When Ream tuned into the World Cup this summer, he admitted that the games were difficult to watch, not that he would have done anything differently.
"That was a personal decision I had to make," he said. "I was a little disappointed not to be called into the pre-[World Cup] camp, but it didn't come as a total shock that I wasn't invited."
A new cycle now awaits, and thanks to his experiences at club level, Ream finds himself a different player than he was four years ago. He's confident and well-ensconced at Bolton, earning the club's player of the year award last season. Now he feels he's ready to build on those performances, even though he's seen time at left back and center back this season.
"I think it makes you stronger as a person, stronger as a player," he said of his ups and downs. "Obviously with the first year in the Championship, struggling, and then last year the first couple of games not playing and then all of a sudden you're thrown right into the thick of it playing all the time.
"It's just one of those things where you've got to ride it. It's the proverbial roller coaster. You take the highs, you take the lows, and you learn your lessons from it."
Now U.S. fans will see if he can apply those lessons to the international game.
• Julian Green's loan deal to Bundesliga side Hamburg was made official on Monday, with the U.S. international joining Die Rothosen from Bayern Munich on a year loan. Green almost sounded relieved that the speculation over his immediate playing future had been settled.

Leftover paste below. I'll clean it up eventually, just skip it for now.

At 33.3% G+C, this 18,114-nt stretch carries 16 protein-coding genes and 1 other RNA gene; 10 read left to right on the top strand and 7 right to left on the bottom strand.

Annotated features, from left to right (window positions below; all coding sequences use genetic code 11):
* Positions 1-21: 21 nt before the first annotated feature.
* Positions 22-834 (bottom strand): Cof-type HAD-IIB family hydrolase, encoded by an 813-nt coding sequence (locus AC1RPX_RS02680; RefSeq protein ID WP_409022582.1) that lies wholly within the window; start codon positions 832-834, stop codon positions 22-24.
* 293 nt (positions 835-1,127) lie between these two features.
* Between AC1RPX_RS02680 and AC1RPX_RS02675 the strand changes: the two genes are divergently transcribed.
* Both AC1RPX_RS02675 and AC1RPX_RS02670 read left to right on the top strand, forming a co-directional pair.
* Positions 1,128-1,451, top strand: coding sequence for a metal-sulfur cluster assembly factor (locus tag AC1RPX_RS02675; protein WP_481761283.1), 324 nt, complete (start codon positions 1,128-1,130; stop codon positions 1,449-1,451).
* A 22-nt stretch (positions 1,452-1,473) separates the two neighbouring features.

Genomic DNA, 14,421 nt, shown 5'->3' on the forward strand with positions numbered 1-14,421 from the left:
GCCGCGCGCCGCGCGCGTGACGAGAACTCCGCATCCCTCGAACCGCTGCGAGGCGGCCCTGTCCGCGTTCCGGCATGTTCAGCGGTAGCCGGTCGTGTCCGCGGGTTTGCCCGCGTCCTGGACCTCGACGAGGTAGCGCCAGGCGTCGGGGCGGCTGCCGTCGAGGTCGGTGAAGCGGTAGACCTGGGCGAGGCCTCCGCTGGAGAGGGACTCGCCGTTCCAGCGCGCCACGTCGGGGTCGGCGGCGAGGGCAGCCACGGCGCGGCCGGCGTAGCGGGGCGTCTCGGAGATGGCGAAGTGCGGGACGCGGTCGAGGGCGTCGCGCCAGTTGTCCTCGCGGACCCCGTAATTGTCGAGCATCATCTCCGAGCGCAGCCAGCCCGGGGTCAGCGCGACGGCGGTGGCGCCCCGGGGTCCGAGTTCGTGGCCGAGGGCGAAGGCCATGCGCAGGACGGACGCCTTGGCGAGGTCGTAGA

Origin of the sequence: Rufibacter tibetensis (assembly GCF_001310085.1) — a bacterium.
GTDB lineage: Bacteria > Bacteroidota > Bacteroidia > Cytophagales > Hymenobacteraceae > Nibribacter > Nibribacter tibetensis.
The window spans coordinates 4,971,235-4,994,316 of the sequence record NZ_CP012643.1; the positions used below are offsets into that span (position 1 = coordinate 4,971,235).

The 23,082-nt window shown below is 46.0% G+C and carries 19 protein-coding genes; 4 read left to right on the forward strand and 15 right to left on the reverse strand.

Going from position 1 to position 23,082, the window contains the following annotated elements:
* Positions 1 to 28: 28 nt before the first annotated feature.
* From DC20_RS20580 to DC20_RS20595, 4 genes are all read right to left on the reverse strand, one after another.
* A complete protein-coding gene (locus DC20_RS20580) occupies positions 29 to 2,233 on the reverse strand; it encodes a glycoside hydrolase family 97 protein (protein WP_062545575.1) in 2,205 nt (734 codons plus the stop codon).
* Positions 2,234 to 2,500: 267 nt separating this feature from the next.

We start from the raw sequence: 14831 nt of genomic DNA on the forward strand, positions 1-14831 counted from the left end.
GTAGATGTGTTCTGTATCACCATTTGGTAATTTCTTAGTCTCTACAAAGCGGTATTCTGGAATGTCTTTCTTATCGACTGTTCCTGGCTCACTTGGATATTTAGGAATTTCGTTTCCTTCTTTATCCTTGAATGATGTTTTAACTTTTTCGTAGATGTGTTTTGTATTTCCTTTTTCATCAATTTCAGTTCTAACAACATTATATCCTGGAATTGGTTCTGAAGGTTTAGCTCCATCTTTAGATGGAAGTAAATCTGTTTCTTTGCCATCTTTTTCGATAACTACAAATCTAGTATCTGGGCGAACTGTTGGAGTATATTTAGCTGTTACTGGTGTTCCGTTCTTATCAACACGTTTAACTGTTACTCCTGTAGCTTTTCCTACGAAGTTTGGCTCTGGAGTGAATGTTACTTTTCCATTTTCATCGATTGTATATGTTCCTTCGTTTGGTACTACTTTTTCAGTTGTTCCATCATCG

"It's nice that everything is finished right now," he said. "I'm very happy to make this step. Hamburg is a big city, a big club. I'm very [much] looking forward to it."
While Green had stated earlier in the summer that he wished to stay and compete for playing time at Bayern, the realities of the club's deep and talented roster dictated otherwise.
"Hamburg is the perfect team for me, I think," Green said. "That's the reason I make this decision. It's a good opportunity for me to play. That's the most important thing for me, as I'm a young player."
• One surprise from Monday's session was the appearance of RB Leipzig forward Terrence Boyd. One of the final cuts from the World Cup roster, Boyd suffered a partial tear of his right ACL in late July and underwent surgery shortly thereafter.
"It wasn't even a bad move," Boyd said. "I was just changing direction and stretched my whole leg. That's how it happened. Then I shot after that, and after the game, I was thinking, 'Hmm, it feels a little bit weird. Maybe it will be gone tomorrow.' The next day it was swollen. I was lucky that I didn't totally rupture it. Then I'd be out for the season."
On Monday, Boyd could be seen putting in some endurance work as he aims to meet the 10-week time frame his club has set for his recovery.
"I'm right now at halftime of my injury, you could say," said Boyd. "I'm in my sixth week now. There's no pain when I'm running or riding a bike, so I'm just working on my fitness again, my knee stability, everything to strengthen it."
Boyd said he expects to return to full training in two to three weeks.